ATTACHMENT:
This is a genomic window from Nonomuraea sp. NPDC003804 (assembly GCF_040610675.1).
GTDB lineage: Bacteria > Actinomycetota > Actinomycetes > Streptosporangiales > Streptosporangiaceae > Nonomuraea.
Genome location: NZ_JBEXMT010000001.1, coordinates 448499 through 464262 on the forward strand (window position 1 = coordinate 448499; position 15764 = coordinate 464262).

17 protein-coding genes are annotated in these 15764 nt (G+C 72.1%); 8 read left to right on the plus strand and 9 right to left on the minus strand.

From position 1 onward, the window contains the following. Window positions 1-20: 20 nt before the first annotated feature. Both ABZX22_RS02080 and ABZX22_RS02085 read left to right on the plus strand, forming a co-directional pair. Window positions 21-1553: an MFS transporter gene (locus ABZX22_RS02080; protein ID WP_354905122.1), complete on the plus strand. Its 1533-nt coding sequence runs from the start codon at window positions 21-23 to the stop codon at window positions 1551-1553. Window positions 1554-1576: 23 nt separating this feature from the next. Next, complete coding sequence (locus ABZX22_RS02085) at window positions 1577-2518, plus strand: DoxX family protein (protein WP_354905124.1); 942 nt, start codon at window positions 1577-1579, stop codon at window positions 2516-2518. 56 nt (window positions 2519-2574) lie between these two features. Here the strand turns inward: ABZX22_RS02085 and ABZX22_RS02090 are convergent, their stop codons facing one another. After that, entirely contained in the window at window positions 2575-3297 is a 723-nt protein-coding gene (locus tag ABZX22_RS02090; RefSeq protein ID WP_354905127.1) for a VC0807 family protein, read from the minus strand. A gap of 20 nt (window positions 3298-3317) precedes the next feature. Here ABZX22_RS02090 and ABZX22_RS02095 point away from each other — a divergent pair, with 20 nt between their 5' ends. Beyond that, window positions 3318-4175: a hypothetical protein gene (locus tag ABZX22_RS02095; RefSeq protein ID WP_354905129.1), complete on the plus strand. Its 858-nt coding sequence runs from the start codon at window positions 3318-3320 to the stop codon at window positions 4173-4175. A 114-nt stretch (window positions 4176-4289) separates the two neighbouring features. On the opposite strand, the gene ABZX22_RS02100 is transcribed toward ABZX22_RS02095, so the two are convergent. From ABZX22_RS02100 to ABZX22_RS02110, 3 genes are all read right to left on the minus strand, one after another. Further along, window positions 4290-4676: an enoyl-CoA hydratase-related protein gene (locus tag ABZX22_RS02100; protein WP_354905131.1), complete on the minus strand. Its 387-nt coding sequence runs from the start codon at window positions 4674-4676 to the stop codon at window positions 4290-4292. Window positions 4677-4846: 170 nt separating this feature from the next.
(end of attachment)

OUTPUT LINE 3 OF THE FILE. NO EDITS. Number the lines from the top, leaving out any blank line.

Genome location: NZ_JBEXMT010000001.1, coordinates 448499 through 464262 on the forward strand (window position 1 = coordinate 448499; position 15764 = coordinate 464262).